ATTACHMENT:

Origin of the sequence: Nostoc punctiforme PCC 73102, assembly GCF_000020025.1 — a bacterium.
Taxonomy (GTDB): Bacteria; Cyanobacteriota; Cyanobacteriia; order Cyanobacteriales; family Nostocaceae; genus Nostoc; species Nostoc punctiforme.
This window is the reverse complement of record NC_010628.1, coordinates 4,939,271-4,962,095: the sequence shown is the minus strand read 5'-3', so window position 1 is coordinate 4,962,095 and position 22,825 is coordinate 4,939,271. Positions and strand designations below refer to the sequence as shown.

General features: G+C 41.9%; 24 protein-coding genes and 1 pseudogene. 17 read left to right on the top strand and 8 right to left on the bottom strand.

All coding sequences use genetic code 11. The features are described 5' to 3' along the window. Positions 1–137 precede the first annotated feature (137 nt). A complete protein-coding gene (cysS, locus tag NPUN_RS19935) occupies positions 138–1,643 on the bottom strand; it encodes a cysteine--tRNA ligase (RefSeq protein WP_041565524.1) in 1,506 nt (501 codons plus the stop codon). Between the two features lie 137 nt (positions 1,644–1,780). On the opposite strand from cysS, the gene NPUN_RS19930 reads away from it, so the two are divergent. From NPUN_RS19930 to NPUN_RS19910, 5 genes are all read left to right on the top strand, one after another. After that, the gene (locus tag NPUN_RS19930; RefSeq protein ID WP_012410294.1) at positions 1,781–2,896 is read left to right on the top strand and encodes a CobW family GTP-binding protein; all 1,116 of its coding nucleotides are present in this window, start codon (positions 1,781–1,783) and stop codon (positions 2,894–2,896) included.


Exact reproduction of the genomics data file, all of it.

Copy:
Origin of the sequence: Nostoc punctiforme PCC 73102, assembly GCF_000020025.1 — a bacterium.
Taxonomy (GTDB): Bacteria; Cyanobacteriota; Cyanobacteriia; order Cyanobacteriales; family Nostocaceae; genus Nostoc; species Nostoc punctiforme.
This window is the reverse complement of record NC_010628.1, coordinates 4,939,271-4,962,095: the sequence shown is the minus strand read 5'-3', so window position 1 is coordinate 4,962,095 and position 22,825 is coordinate 4,939,271. Positions and strand designations below refer to the sequence as shown.

General features: G+C 41.9%; 24 protein-coding genes and 1 pseudogene. 17 read left to right on the top strand and 8 right to left on the bottom strand.

All coding sequences use genetic code 11. The features are described 5' to 3' along the window. Positions 1–137 precede the first annotated feature (137 nt). A complete protein-coding gene (cysS, locus tag NPUN_RS19935) occupies positions 138–1,643 on the bottom strand; it encodes a cysteine--tRNA ligase (RefSeq protein WP_041565524.1) in 1,506 nt (501 codons plus the stop codon). Between the two features lie 137 nt (positions 1,644–1,780). On the opposite strand from cysS, the gene NPUN_RS19930 reads away from it, so the two are divergent. From NPUN_RS19930 to NPUN_RS19910, 5 genes are all read left to right on the top strand, one after another. After that, the gene (locus tag NPUN_RS19930; RefSeq protein ID WP_012410294.1) at positions 1,781–2,896 is read left to right on the top strand and encodes a CobW family GTP-binding protein; all 1,116 of its coding nucleotides are present in this window, start codon (positions 1,781–1,783) and stop codon (positions 2,894–2,896) included.